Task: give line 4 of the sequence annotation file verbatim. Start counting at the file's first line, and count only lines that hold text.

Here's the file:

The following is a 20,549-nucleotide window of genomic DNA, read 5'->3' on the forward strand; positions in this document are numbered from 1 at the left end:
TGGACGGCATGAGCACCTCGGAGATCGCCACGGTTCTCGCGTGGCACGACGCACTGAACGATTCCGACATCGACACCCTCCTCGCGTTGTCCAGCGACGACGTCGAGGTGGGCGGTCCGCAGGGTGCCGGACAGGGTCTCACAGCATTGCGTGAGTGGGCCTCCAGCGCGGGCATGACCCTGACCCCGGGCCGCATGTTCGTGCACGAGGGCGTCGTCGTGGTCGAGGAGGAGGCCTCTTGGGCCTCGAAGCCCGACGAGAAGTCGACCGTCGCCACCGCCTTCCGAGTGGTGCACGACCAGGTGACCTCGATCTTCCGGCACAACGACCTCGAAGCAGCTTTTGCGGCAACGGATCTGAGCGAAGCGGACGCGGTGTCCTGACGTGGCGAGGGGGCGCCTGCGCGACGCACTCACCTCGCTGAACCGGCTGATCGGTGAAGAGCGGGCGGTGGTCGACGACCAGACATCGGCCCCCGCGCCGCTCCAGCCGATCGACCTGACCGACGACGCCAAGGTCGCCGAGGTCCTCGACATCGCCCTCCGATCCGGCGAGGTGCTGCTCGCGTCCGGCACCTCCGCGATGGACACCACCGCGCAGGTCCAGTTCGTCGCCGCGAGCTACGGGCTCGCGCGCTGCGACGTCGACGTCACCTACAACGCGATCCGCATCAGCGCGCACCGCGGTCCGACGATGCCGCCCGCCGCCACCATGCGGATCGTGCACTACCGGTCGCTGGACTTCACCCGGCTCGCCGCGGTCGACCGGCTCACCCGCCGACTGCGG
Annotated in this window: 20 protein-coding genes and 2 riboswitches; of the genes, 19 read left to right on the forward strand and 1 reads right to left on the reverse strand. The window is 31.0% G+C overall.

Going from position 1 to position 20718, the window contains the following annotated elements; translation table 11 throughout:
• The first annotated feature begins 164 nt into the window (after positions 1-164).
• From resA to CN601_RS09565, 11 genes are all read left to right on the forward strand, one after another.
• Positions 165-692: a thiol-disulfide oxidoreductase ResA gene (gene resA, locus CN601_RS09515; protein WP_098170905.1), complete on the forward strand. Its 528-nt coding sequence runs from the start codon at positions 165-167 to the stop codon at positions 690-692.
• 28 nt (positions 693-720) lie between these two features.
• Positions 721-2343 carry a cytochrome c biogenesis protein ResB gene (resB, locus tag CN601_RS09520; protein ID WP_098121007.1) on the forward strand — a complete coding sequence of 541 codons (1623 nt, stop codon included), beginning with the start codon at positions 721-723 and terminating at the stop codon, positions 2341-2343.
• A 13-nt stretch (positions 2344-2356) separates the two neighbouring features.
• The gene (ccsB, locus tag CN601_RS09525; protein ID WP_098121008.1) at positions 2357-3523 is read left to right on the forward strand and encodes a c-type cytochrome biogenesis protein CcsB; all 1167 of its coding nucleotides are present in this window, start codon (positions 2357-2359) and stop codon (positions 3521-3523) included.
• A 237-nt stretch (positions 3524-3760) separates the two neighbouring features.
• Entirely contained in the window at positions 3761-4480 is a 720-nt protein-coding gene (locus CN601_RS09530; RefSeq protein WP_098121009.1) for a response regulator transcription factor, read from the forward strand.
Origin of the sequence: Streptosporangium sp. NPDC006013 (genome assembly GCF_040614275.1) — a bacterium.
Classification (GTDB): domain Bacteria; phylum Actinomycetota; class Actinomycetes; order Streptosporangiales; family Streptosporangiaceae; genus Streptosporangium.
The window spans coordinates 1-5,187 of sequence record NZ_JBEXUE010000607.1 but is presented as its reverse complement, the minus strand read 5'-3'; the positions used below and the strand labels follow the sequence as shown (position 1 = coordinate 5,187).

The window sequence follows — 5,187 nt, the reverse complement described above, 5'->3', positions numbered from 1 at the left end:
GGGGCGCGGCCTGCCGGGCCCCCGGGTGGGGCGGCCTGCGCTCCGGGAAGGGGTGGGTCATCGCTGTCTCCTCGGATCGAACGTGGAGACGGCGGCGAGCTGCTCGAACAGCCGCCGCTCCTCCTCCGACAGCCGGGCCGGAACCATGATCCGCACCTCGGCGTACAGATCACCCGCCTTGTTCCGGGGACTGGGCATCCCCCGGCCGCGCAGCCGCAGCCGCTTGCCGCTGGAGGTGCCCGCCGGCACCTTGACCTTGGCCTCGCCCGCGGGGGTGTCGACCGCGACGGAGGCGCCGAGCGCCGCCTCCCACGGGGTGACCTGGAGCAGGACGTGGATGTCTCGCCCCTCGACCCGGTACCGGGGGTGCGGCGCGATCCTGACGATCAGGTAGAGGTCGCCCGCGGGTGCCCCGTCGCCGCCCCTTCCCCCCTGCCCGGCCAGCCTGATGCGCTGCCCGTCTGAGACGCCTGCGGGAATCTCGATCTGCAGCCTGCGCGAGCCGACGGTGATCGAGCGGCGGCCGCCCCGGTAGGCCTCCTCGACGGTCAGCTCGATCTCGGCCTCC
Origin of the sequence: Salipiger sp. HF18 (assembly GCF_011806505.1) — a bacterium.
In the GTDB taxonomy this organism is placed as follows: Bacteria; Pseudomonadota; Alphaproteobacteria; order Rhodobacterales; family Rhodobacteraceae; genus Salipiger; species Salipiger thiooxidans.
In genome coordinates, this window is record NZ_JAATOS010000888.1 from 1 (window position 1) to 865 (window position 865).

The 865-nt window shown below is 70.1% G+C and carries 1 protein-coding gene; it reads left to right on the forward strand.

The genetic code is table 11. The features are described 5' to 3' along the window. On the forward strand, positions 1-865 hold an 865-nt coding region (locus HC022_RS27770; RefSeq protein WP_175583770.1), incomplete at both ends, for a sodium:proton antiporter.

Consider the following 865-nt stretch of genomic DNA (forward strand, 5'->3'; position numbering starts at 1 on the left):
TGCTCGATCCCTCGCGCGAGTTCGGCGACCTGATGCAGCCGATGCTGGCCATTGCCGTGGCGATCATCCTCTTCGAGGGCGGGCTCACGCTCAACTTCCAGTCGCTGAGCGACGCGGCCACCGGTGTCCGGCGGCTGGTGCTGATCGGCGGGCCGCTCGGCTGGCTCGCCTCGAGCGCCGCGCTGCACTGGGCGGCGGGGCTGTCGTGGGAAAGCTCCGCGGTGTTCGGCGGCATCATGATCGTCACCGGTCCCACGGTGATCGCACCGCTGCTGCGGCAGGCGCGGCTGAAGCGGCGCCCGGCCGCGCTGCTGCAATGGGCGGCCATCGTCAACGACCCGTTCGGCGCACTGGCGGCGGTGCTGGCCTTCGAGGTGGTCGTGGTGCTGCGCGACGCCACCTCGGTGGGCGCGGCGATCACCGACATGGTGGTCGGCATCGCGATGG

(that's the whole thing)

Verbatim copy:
Going from position 1 to position 20718, the window contains the following annotated elements; translation table 11 throughout: